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Subarachnoid Hemorrhage

Subarachnoid Hemorrhage

Subarachnoid hemorrhage is a medical emergency caused due to the rupture of blood vessels in the brain. It can be either traumatic or spontaneous. More on it in this write-up.
Ningthoujam Sandhyarani
Last Updated: Mar 19, 2018
Subarachnoid hemorrhage (SAH) is a severe condition in which there is bleeding in the subarachnoid space, the area between the brain and the thin tissues surrounding it. Eventually, that area of the skull surrounding the brain is filled with blood. It is considered as a type of stroke, comprising more than 5 percent of the total stroke cases. Though subarachnoid hemorrhage can occur at any age, it is most common in the age group of 40 - 65. It is also observed that women are at higher risk than men.
Causes and Symptoms
Based on the causes, subarachnoid hemorrhage is classified into two categories―traumatic and spontaneous. The former refers to traumatic head injury and/or brain injury. The latter occurs with or without any warning signs. Most cases are due to the rupture of a cerebral aneurysm, which is an abnormal widening in the arteries of the brain. An individual may have many cerebral aneurysms that may be present at birth, or it can also develop spontaneously.
Other than cerebral aneurysms, spontaneous subarachnoid hemorrhage can be caused by arteriovenous malformation (connection of arteries and veins in the brain), bleeding disorder, the use of blood thinners, and other unknown reasons. Risk factors include smoking, aneurysm problems, weakened blood vessels, high blood pressure, and a family history of cerebral aneurysm and/or polycystic kidney disease.
An affected individual suffers from intense headaches, especially at the rear portion of the head. Other common symptoms are vomiting, confusion, movement difficulty, stiff neck or neck pain, shoulder pain, muscle pain, photophobia (sensitivity to light), and vision problems. In severe cases, these symptoms may be accompanied by seizures.
Diagnosis and Treatment
Diagnosis is done by a physical and neurological examination of the patient. In order to rule out other health conditions, the doctor may conduct a CT (computed tomography) scan or an MRI (magnetic resonance imaging) of the head portion and/or lumbar puncture (collecting cerebrospinal fluid by inserting a spinal needle in the lumbar portion). At times, individuals with this problem show normal CT scan or MRI results. In such a condition, a lumbar puncture is a mandatory procedure for diagnosing the condition. An affected individual will have blood in the cerebrospinal fluid.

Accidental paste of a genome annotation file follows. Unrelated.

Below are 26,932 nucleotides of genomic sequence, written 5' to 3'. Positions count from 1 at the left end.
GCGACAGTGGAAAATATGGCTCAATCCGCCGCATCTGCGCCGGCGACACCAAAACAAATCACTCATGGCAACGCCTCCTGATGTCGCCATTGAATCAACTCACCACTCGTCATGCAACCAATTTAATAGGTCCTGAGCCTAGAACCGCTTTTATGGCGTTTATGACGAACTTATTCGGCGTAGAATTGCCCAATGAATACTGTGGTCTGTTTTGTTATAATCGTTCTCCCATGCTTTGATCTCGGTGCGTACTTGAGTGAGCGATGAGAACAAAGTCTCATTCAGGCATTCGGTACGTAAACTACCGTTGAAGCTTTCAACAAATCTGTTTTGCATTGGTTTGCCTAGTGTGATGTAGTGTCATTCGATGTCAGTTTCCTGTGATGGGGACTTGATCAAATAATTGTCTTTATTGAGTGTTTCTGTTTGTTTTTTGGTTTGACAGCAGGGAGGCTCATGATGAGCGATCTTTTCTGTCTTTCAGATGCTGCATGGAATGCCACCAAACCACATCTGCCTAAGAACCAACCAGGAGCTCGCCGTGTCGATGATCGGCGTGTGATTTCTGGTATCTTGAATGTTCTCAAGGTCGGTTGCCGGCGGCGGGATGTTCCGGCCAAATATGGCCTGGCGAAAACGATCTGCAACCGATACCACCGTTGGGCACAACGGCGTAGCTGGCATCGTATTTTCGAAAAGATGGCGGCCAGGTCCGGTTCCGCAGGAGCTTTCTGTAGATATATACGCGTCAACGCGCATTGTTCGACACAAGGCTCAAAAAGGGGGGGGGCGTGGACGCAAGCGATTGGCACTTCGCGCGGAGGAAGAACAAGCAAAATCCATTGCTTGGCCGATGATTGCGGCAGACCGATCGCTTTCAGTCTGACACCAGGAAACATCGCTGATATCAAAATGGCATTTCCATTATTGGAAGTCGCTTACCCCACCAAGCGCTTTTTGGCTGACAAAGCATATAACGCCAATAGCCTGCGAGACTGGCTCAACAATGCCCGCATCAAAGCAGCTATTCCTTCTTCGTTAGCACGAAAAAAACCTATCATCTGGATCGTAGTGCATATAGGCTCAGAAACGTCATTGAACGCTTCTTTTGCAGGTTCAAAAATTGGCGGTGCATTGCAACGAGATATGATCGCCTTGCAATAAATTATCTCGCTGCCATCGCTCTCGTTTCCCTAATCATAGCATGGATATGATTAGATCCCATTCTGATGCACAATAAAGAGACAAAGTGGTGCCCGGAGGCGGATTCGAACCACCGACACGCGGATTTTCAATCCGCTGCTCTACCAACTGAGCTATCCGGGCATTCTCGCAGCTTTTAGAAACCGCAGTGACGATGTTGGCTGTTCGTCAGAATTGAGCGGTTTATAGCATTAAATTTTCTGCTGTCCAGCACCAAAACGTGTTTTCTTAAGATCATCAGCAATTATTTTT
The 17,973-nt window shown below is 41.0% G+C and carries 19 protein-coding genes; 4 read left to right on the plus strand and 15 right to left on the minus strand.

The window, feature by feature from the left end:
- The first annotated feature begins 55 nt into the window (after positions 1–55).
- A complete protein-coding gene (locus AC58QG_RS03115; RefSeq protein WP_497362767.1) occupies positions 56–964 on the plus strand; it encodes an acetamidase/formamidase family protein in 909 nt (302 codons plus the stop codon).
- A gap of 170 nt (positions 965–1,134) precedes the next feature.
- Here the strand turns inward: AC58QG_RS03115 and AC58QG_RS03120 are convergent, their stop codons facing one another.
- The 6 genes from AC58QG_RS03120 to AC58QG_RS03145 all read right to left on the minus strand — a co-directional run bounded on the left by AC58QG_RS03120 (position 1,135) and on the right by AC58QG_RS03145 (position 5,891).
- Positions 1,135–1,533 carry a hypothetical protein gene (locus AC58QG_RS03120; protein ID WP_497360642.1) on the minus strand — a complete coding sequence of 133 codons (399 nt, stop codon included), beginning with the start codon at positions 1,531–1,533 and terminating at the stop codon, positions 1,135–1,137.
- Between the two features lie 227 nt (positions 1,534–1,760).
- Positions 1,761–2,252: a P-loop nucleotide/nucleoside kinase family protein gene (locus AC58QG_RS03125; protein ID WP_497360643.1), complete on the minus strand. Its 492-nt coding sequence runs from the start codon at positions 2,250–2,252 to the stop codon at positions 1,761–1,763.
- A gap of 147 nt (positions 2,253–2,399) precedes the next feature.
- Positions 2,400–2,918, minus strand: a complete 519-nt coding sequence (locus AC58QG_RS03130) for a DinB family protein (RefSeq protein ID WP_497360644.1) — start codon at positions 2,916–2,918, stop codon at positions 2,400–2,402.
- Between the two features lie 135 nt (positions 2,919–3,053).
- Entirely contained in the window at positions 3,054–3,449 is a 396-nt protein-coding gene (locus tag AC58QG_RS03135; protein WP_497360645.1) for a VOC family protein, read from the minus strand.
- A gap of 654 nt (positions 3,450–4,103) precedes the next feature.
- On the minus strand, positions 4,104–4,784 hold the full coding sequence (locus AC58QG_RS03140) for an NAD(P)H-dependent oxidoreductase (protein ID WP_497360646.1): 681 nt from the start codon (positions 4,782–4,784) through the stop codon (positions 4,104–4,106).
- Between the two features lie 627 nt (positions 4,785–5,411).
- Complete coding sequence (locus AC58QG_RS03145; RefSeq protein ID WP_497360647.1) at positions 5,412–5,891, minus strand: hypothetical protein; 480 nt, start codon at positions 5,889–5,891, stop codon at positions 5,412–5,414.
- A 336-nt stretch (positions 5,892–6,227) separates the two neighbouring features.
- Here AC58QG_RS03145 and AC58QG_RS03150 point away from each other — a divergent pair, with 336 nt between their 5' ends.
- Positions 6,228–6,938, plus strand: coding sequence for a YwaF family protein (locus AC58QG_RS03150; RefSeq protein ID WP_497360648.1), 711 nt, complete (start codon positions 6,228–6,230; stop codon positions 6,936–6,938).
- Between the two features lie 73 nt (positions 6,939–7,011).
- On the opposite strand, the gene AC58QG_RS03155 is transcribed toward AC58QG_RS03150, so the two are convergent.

Initial treatment is focused on stabilizing the patient and managing the symptoms. Depending upon the severity of the patient's condition, treatment may include intubation, intravenous fluids, and supply of external oxygen. For managing seizures, the patient should be administered with anticonvulsant medications. As per requirement, the doctor may prescribe over-the-counter painkillers and other medications. There should be close examination for any vital changes.
As soon as the patient is stabilized, the physician may conduct certain procedures to detect the source of rupture and other medical complications. Further treatment procedures are based on the location and type of the damaged blood vessel. In general, surgical clip ligation is followed for cerebral aneurysms; whereas, for managing arteriovenous malformation, surgical excision and/or radiosurgery are effective treatment methods.
Immediate medical attention is necessary for treating subarachnoid hemorrhage. It is estimated that about 10 - 15 percent of patients die without receiving proper medical aid. Even those patients who receive medical attention may suffer from neurological impairment.